The kicker? It didn’t cost much more than going to a USAC cycling camp, thanks to grants from the Foundation for American Track Cycling. Of course as a parent it’s not about making stars anyway. It’s about making good people.
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December 7, 2011 § 2 Comments
Splimsy O’Mulligan, the world-famous Irish advice columnist from County of Kerry lists these five keys to living a vibrant, fulfilling life:
1. Get out of your comfort zone.
2. Try to excel at things people say you’re not suited to.
3. Rub shoulders with the very best.
4. Charge the morning.
5. Fail publicly.
In other words, get up at 4:30 a.m. (#4), ride down to the Home Depot Velodrome in Carson, climb up on the 45-degree banking (#1), take up match sprinting (#2), practice in the morning when Johnny Walsh, Roger Young, Dan Vogt, and Paul Che are on the boards (#3), ride like a dork (#5).
Charge the morning
Sleep, like a discriminating taste in wine, is your enemy. Both will rob you of things that you can only do early in the morning. The only way to truly defeat sleep is to get up. We live right next to the finest tarck in the country, and it’s now open from 6:00 a.m. in the morning. No matter what the weather or what time of year, the climate-controlled spruce boards are waiting for you to roll your bike around on them. Beginning in 2012, the tarck will operate like a fitness club, where you can ride as often as you like for a reasonable monthly fee and have daily access to the weight machines. And your excuse is…what? You need another hour’s sleep?
Get out of your comfort zone
If you haven’t done it in a while, tarck riding is simply stressful and unnerving.If you’ve never ridden the tarck before, it’s terrifying beyond belief. There you are, locked in a wooden cage, forced to ride your bike at the top of a 45-degree bank where the consequence of going too slowly is to slide ignominiously down to the bottom with your ass full of splinters. No brakes, no gears, people whizzing by in close proximity, 6-person pacelines whipping up the speed until the riders are foaming at the mouth, inches from destruction, the slightest mistake capable of knocking down everyone and earning the undying hatred of all your fellow riders, constantly trying to figure out how to get on, how to get off, how hard to pedal, how to slow down without crashing out the person behind you…this and a million other things make tarck riding a completely different universe, and no matter how skilled you are on a road bike, the tarck will make you feel like the incompetent clod that you are in real life.
Try to excel at things people say you’re not suited to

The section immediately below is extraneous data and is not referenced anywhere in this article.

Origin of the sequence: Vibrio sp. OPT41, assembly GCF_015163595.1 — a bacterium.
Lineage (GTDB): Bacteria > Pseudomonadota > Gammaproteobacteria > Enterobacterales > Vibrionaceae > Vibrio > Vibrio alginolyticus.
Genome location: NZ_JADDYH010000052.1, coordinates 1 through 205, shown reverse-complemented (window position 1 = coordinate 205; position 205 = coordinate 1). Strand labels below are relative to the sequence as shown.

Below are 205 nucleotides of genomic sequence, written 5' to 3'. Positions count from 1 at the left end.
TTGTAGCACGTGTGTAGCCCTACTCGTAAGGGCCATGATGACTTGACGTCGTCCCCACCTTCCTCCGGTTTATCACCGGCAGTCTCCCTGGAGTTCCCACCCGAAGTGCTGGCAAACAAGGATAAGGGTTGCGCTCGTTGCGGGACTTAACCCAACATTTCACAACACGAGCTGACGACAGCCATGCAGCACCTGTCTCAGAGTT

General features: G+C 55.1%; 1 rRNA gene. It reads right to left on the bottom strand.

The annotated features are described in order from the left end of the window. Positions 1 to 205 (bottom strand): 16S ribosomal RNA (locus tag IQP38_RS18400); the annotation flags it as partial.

If you’re a fast finisher on the road, give the pursuit a whirl. If you’re an endurance rider, you can practice being a sprinter. You will suck, but the tarck gives you the opportunity to try new types of riding in a controlled environment. No one will laugh at your attempts because to those who know what’s really happening on the boards you’re already marked as a flailer, and it has nothing to do with your event. The other reason people won’t laugh at you is because, unlike road riding, the tarck riders are a friendly and welcoming community. They’ll help you change cogs, adjust your bars, patiently answer any question, and give you helpful advice like, “If you’re going to ride your road bike here through LA in the pitch black early morning hours, get a red blinking light for the rear, you idiot.” Once you show up a few times they’ll remember your name, and no matter how long between visits they’ll always be glad to see you again. At the tarck you can be part of the crew just by showing up.
Rub shoulders with the very best
The Home Depot Velodrome is like a world-class birdwatching wetland during migration. If you hang around, there’s no telling what will show up. Olympic champions? Yep. National champions? By the dozen. World champions? Those, too. In addition to the international superstars who occasionally race at the tarck, there’s a regular stable of coaches and competitors who are over-the-top good. Roger Young, Tim Roach, Connie Paraskevin, Johnny Walsh, Keith Ketterer, and any other number of phenomenal tarck riders regularly hang around the Carson boards. The U.S. National tarck team is in regular attendance as well. Of course with all these great riders, you’ll feel like a complete kook, but that’s okay: you are a kook, and as long as you don’t crash anybody out, it’s all good.
Road cycling lends itself to building the biggest castles in the sand. There you are, pedaling around PV or riding the canyons in the Santa Monicas thinking about this race or that race or the next stair in your stepping stone to greatness, imagining that you really can race a bike, or that this year is gonna be the year…etc. Then you go to some poorly attended race in Ontario, finish 55th, and slink home with hardly anyone the wiser. On the tarck, though, your suckage is seen by all and becomes part of the velodrome’s institutional memory: “Oh, there’s Wankmeister on his borrowed Bianchi again. Haven’t seen him since last year when he got yelled at by Walshie for stumbling down the track in his cleats like an idiot even though there’s a giant sign that says ‘Remove YOUR CLEATS.’ Hmmm, looks like he’s still clueless, let’s take a look. Yep, there he is, can’t hold a line, spinning like a sewing machine, yo-yoing off the back. What a wanker!” Like elephants, the tarckies never, ever forget.
So what are you waiting for? You’re gonna love it.